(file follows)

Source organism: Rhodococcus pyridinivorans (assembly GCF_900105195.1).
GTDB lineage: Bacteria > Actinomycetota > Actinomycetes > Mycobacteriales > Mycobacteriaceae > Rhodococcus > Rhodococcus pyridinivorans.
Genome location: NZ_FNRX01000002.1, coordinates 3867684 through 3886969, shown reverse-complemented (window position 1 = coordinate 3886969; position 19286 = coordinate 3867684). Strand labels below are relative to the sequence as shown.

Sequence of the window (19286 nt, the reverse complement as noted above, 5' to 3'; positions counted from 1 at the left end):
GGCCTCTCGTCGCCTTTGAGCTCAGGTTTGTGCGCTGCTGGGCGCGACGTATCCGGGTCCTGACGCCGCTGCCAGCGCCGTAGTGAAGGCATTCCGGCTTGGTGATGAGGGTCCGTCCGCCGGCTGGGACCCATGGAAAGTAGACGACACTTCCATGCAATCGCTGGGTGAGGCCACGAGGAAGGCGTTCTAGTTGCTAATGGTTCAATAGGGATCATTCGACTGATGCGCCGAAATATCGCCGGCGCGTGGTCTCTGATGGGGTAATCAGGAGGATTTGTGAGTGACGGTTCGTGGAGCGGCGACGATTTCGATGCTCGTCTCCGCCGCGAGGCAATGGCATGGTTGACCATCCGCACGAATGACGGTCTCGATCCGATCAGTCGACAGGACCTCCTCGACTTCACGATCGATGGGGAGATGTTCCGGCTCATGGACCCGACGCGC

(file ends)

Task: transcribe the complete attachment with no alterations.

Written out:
Source organism: Rhodococcus pyridinivorans (assembly GCF_900105195.1).
GTDB lineage: Bacteria > Actinomycetota > Actinomycetes > Mycobacteriales > Mycobacteriaceae > Rhodococcus > Rhodococcus pyridinivorans.
Genome location: NZ_FNRX01000002.1, coordinates 3867684 through 3886969, shown reverse-complemented (window position 1 = coordinate 3886969; position 19286 = coordinate 3867684). Strand labels below are relative to the sequence as shown.

Sequence of the window (19286 nt, the reverse complement as noted above, 5' to 3'; positions counted from 1 at the left end):
GGCCTCTCGTCGCCTTTGAGCTCAGGTTTGTGCGCTGCTGGGCGCGACGTATCCGGGTCCTGACGCCGCTGCCAGCGCCGTAGTGAAGGCATTCCGGCTTGGTGATGAGGGTCCGTCCGCCGGCTGGGACCCATGGAAAGTAGACGACACTTCCATGCAATCGCTGGGTGAGGCCACGAGGAAGGCGTTCTAGTTGCTAATGGTTCAATAGGGATCATTCGACTGATGCGCCGAAATATCGCCGGCGCGTGGTCTCTGATGGGGTAATCAGGAGGATTTGTGAGTGACGGTTCGTGGAGCGGCGACGATTTCGATGCTCGTCTCCGCCGCGAGGCAATGGCATGGTTGACCATCCGCACGAATGACGGTCTCGATCCGATCAGTCGACAGGACCTCCTCGACTTCACGATCGATGGGGAGATGTTCCGGCTCATGGACCCGACGCGC